UNC Greensboro alumna Rhiannon Giddens was selected to perform at Greensboro’s inaugural National Folk Festival in 2015. This week, she returns to Greensboro as special guest curator at the inaugural North Carolina Folk Festival.
She worked with the festival’s director this year to line up and invite select performers.
Giddens, who was a Grammy recipient as part of the Carolina Chocolate Drops and a recent recipient of the MacArthur “genius” grant, is a highly regarded figure in Americana “roots” music. Through her music she explores the rich history behind songs, particularly the African American experience.
She will perform at the Songs of Hope and Justice concert Thursday evening, before the festival officially starts. That concert, organized by UNCG alumnus Laurelyn Dossett, will be held in the Van Dyke Performance Space, named for the late, beloved UNCG dance professor and alumna Jan Van Dyke ’89 EdD.
On Friday evening, Giddens will lead an evening of jazz, spoken word and tap dance at the Wells Fargo Lawn Stage. Lalenja Harrington, a UNCG alumnus and director of Academic Program Development and Evaluation for the Integrative Community Studies Certificate program, who’s Giddens’ sister, will be a part of that event. On Saturday, Giddens will take part in two special events about banjo history and traditions, as well as one on the roots of American dance, before giving an evening concert with her band (including Harrington).
On Sunday, she leads a special event recalling “dance off” informal competitions of the 19th century. It’s called “Historic Dance Offs: An Improv Interplay between Banjo and Dance.”
She then comes to UNCG Monday night as part of a post-festival discussion with Dr. Omar Ali and multi-instrumentalist Francesco Turrisi. They’ll discuss how African Americans have shaped musical traditions here and are the products of multiple traditions, including Muslim-influenced cultures and people from across the world.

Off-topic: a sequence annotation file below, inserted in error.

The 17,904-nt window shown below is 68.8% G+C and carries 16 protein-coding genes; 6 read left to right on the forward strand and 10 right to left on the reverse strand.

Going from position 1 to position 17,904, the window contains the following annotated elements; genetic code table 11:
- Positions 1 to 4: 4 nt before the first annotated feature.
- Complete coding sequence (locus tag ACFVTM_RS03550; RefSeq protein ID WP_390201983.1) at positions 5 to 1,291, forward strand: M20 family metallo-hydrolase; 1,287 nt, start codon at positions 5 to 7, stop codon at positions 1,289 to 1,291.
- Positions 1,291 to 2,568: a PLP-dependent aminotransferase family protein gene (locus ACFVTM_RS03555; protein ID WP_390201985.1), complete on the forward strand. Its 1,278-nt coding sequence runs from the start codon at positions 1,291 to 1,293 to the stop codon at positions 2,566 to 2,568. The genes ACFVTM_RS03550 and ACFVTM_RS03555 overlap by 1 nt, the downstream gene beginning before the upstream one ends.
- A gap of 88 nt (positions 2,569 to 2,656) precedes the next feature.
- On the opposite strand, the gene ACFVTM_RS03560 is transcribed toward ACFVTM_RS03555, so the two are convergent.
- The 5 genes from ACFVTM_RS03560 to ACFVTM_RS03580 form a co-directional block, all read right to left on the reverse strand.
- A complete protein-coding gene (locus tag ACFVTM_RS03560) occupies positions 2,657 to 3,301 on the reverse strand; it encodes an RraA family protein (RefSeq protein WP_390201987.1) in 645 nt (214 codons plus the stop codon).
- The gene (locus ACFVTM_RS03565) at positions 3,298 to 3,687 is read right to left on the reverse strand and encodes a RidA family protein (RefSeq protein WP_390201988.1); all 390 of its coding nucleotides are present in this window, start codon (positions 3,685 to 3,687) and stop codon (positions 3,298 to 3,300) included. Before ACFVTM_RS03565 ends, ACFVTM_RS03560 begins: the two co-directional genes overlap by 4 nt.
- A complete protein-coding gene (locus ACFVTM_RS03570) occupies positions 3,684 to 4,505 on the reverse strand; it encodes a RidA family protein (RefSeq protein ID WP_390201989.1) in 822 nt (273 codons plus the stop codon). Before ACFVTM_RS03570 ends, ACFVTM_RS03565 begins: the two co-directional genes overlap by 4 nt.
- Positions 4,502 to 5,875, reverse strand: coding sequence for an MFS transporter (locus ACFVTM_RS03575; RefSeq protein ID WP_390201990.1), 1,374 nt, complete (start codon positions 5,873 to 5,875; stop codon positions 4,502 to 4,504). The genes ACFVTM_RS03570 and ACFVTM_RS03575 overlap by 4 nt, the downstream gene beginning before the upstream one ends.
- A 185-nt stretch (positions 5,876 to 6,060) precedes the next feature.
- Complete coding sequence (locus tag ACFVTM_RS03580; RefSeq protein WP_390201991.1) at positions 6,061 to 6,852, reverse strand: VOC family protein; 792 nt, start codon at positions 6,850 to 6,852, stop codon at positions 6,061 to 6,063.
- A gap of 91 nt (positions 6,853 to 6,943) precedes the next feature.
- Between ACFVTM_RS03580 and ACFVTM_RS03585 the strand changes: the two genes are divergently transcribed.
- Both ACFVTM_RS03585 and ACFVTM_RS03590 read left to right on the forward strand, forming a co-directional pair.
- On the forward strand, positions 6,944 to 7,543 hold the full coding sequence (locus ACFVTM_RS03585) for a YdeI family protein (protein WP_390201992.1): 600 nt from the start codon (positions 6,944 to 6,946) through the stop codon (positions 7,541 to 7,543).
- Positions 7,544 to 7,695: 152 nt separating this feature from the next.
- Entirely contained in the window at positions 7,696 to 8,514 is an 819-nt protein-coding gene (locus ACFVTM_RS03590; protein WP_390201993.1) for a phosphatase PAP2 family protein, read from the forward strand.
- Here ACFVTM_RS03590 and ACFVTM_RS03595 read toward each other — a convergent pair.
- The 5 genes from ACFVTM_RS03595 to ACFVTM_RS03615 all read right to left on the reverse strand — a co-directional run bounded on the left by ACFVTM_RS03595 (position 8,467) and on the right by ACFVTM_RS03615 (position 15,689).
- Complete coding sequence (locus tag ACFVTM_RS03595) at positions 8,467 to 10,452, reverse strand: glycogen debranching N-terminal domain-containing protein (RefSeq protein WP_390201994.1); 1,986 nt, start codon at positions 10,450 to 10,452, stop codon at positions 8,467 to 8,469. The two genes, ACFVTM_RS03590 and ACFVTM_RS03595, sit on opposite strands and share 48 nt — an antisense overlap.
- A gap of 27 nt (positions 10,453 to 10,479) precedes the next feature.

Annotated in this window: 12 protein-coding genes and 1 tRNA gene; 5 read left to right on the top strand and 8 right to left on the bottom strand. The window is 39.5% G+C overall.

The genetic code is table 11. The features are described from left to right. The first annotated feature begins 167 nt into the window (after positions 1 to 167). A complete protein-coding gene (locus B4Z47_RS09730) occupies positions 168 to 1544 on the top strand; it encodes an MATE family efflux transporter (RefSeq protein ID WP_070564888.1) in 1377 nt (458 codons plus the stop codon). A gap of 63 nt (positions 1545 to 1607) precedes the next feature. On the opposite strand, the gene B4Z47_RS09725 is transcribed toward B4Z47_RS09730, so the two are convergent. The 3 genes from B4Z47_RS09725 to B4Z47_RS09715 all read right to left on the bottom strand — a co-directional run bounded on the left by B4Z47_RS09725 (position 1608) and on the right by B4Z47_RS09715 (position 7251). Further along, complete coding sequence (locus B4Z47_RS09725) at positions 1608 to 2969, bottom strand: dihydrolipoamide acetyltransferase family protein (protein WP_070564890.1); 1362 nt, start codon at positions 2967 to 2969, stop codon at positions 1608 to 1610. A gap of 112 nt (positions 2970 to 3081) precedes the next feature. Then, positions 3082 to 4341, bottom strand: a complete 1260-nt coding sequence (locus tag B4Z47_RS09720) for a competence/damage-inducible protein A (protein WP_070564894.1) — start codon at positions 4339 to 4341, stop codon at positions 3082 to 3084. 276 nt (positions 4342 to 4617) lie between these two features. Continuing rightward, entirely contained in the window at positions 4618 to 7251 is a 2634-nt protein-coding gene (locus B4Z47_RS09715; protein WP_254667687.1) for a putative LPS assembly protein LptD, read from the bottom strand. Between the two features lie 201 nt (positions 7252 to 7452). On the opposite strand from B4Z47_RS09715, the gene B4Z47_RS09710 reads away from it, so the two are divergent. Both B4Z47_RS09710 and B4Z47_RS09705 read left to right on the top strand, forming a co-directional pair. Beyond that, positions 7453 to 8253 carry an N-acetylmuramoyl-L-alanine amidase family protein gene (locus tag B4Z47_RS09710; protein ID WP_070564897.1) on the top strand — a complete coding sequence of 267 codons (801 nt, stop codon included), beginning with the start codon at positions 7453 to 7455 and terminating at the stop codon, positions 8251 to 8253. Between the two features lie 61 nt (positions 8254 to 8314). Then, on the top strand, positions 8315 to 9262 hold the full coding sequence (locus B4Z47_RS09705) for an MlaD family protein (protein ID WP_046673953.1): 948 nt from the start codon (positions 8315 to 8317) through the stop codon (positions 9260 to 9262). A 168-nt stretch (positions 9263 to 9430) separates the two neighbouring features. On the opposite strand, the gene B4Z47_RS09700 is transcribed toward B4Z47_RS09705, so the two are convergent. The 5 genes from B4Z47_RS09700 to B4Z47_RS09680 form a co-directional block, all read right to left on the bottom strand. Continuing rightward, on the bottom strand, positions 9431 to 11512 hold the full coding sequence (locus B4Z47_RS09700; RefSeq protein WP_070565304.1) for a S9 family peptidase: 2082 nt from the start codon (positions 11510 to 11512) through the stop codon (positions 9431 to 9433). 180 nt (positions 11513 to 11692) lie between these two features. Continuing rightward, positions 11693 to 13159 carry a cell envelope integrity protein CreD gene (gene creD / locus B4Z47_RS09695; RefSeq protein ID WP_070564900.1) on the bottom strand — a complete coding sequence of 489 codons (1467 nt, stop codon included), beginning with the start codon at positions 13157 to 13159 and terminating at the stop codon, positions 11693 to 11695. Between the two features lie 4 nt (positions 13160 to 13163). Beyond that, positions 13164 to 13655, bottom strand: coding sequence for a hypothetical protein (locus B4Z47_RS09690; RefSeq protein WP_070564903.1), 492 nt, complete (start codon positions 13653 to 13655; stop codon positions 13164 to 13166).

In her visit to UNCG last fall, she took time to speak with students at a masterclass, before an evening concert.
“I’m here to talk about crafting your career,” she told the School of Music students.
And she spoke of her start: At UNCG, she’d been a voice student in the master’s program. She sang in operas directed by David Holley – she even choreographed the square dance in one opera. She’d become immersed in contra dancing and, through that, she discovered the fiddle and banjo and excelled at them. She was in a Celtic band before co-founding the old-time Carolina Chocolate Drops. She now has produced two albums of her own and has pushed her career forward, as a musical entrepreneur and artist.
A big question? “What makes your heart sing?” It’s what do you want to do, not what should you do, she told the Spartan students. Whatever that is, you are your own boss. It’s your career.
Story by Mike Harris, University Communications
Photography by Martin W. Kane, University Communications